Bacon and Perkins, as Baltimore reporters whose dueling op-ed columns lead inevitably to love, trundle along looking earnestly likable (he) and beguilingly wide-eyed (she). Periodically, Bacon fends off the advances of Sharon (Total Recall) Stone, one of those only-in-the-movies women who is obviously going to get rejected because she is gorgeous and devoted. There's one painfully contorted restaurant scene in which Perkins fantasizes about the Bacon-Stone relationship.

By the second half of the movie, a certain desperation sets in, so that the Rashomon-like scene changes (sorry, Mr. Kurosawa) seem less like artful variations on a theme than they do the directors' stubborn attempts to keep doing it until they get it right.

Debuting writer Brian Hohlfeld—and how come there's only one writer?—is either satirizing or relying on megaclichéd, sappy dialogue: "You men are all alike. You don't take any of us seriously."

Or how about this snappy exchange: "Sex with me is very good." "Yeah, I'm sure."

It's all almost enough to make you wish for the days of such comedies as About Last Night...(which featured Perkins in a similar role) and When Harry Met Sally...Almost.

Anyway, let's cut to the sequel, The Reviewer Said:

"Redundant and repetitive!"

"Two minutes of entertainment, 113 minutes of ennui!"

"Bacon and Perkins are the new Tracy and Hepburn—they wish!"

"One big toe down!"

"I love it and kiss it and gush over it and will keep gushing until they use this blurb in the ads." ... Oops, wrong reviewer. (PG-13)

Dan Aykroyd, Chevy Chase, Demi Moore, John Candy

After a few minutes, it's clear that this comedy is not enigmatic—just hopelessly confused. The mind drifts off to counting the commercial plugs and undeleted expletives or noticing how many people leave the theater because they have thought of something that's more fun to do—mucking out the rain gutters, maybe, or washing some lettuce.

The credits say the film was directed by Aykroyd, but it doesn't seem to have been directed so much as allowed to happen.

Chase and Moore play New Yorkers who are driving to Atlantic City when they wander off the New Jersey Turnpike and into a bizarre little speed-trap town. There they encounter Candy in two roles: as a quiet police chief and an even quieter—mute, in fact-woman with marriage on her mind.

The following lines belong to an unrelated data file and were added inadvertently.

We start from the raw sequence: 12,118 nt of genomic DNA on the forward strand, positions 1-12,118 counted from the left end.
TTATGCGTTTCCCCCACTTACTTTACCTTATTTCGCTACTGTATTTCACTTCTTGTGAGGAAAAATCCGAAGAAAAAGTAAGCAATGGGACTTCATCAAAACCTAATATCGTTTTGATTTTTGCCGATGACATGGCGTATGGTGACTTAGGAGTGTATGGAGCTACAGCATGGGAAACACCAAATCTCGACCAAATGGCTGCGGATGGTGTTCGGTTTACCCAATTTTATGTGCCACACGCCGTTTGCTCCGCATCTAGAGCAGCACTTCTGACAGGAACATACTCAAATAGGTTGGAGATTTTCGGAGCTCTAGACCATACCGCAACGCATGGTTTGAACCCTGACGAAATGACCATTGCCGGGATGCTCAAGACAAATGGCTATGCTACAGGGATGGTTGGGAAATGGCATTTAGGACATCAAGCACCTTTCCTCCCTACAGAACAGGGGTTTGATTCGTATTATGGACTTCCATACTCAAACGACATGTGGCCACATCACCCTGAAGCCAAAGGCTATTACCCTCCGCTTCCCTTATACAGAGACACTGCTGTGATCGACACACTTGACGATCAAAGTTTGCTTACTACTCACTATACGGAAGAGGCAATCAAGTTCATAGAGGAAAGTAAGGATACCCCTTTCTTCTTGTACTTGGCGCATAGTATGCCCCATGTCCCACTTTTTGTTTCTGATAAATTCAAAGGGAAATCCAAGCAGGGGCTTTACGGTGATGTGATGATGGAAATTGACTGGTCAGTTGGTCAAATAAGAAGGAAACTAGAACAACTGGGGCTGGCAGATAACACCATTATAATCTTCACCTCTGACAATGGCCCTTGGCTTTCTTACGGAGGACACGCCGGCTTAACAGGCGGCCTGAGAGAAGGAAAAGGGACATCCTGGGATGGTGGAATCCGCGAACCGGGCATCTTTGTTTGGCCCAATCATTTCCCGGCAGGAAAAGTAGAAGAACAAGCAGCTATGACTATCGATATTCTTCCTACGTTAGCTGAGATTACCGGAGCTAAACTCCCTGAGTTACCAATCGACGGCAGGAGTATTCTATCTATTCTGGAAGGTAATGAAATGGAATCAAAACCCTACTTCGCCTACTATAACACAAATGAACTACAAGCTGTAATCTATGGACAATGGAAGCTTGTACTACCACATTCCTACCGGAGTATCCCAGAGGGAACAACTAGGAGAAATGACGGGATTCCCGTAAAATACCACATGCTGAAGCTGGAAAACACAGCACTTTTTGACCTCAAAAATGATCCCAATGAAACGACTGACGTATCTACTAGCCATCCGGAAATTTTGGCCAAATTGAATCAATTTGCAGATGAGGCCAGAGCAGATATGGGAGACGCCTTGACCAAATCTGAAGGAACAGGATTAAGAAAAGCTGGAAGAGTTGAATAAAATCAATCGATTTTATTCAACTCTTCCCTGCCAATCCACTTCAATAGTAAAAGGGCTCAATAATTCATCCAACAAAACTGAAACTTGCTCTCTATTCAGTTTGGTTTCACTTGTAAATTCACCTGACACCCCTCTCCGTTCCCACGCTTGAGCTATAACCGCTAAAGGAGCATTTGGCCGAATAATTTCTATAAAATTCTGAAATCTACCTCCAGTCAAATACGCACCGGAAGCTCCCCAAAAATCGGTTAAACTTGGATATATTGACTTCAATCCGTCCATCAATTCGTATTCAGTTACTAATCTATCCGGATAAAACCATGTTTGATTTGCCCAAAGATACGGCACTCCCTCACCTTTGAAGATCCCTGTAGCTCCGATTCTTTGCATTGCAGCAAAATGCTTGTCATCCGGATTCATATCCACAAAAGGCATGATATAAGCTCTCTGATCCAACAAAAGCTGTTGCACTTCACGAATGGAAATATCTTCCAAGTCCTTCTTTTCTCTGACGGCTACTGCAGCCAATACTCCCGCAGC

Aykroyd, as the town's justice of the peace, is made up in a ghastly mask that looks like congealed oatmeal. He has a wooden leg and a false, penis-shape nose that covers a bloody, gaping hole in his face. So much for the funny part.

Aykroyd is also supposed to be trapping and killing people he deems undesirables, running them through a gizmo called Mister Boncstripper. And to give him credit—which may not be necessary since he gave himself two roles and the screenplay in addition to the directing job—Aykroyd does seem morbidly fascinating. He's full of fuss and bluster, acting as if his part were full of wit or pathos or something. (It's all unhappily reminiscent of his performance in the similarly misguided Dr. Detroit.)

The movie is just weird though. Chase seems to be going through the motions, and none too energetically. So does Moore, who also looks so pale as to seem anemic, especially next to Chase, whose skin looks to be the shade of a burnt sienna crayon.

Such amusement as there is comes mostly from Candy's drag performance and his lascivious leers at Chase. There's not a shred of help from the supporting cast, particularly the dull Taylor (Easy Money) Negron and stage actress Bertila Damas, as a Brazilian couple riding with Chase and Moore, or comedian Valri Bromfield, overacting embarrassingly as a police deputy.

Aykroyd's script runs to banal lines in which people describe what they've done. "I was just trying to get away from you," Chase tells Aykroyd after Candy stops him from running away, "and I ran into her."

The film was originally titled Valkenvania—for the name of the odd town. Its release was also delayed, but not nearly long enough. (PG-13)